The Nixon crisis
of 1973-74 threatened the state in ways not immediately understood. Stripped of drama and confusion, however, the problem was that the President had placed himself above the law. The piece had many important players, including Henry Kissinger
and Gerald Ford
. The nation had to decide whether that could be allowed. Theodore H. White starts this story with the last days of Richard Nixon
in the White House--as those closest recognized he'd deceived them & that they must force him out. He follows the thread of manipulation back to its origin 20 years earlier and shows how the Nixon team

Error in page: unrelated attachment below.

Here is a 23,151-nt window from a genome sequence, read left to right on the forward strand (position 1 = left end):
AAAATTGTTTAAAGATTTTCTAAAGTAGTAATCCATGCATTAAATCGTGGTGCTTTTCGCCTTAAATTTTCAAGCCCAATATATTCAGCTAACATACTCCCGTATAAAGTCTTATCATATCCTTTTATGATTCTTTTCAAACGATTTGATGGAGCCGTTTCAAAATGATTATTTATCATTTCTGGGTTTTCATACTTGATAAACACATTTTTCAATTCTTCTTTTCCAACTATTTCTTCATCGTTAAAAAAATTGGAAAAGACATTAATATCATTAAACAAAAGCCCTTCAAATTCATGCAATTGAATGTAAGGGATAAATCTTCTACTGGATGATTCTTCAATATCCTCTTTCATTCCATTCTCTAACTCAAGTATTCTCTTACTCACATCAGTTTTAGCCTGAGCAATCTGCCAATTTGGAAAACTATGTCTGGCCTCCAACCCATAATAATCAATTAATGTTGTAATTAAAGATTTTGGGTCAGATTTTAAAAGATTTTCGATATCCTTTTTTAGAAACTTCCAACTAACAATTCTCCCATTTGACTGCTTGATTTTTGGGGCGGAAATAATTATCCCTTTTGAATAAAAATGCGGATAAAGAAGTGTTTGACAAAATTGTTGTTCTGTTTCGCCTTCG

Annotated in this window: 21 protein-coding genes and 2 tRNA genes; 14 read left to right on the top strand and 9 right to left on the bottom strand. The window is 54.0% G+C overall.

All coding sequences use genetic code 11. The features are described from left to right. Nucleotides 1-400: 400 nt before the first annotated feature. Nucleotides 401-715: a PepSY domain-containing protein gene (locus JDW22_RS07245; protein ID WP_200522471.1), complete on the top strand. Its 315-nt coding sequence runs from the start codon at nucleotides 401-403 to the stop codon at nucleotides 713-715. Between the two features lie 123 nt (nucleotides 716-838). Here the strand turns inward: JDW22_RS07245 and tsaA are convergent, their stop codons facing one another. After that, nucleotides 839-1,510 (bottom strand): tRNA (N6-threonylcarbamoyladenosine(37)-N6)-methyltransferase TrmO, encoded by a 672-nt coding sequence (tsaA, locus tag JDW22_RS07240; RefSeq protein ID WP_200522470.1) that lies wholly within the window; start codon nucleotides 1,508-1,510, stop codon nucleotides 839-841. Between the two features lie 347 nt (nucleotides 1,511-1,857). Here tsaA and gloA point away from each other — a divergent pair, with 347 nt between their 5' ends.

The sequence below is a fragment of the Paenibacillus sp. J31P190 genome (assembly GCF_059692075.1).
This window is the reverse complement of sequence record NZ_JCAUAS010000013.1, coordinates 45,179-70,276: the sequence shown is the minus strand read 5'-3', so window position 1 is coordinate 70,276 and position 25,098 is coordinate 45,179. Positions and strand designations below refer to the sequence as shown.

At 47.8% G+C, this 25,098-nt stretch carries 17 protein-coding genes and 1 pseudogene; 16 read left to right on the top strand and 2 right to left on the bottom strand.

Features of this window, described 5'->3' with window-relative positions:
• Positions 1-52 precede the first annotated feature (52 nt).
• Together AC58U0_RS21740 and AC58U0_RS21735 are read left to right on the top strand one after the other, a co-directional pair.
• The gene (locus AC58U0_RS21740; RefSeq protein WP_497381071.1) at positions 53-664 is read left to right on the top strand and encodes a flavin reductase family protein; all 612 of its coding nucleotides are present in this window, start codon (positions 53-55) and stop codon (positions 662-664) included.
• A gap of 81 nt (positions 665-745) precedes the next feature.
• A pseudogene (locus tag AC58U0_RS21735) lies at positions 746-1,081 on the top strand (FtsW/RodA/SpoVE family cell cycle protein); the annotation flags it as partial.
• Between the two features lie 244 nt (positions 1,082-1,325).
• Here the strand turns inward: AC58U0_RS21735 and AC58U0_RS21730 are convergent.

came to see politics as war without quarter, in which the White House was a command post where ordinary rules didn't apply, where power could be used without restraint.
Richard Milhous Nixon was the first Californian elected to national office, serving as vice-president under Eisenhower and president from 1968 until his forced resignation in 1974. Henry Kissinger emerged from an academic background to become Secretary of State under presidents Nixon and Ford. Gerald R. Ford was a congressman from Michigan, who was named vice-president after Spiro Agnew's resignation and became president after Richard Nixon's resignation. The star of Richard Nixon's cabinet was Henry Kissinger, the Secretary of State. The Watergate scandal began as a botched burglary of the offices of the Democratic National Committee in the Watergate complex in 1968.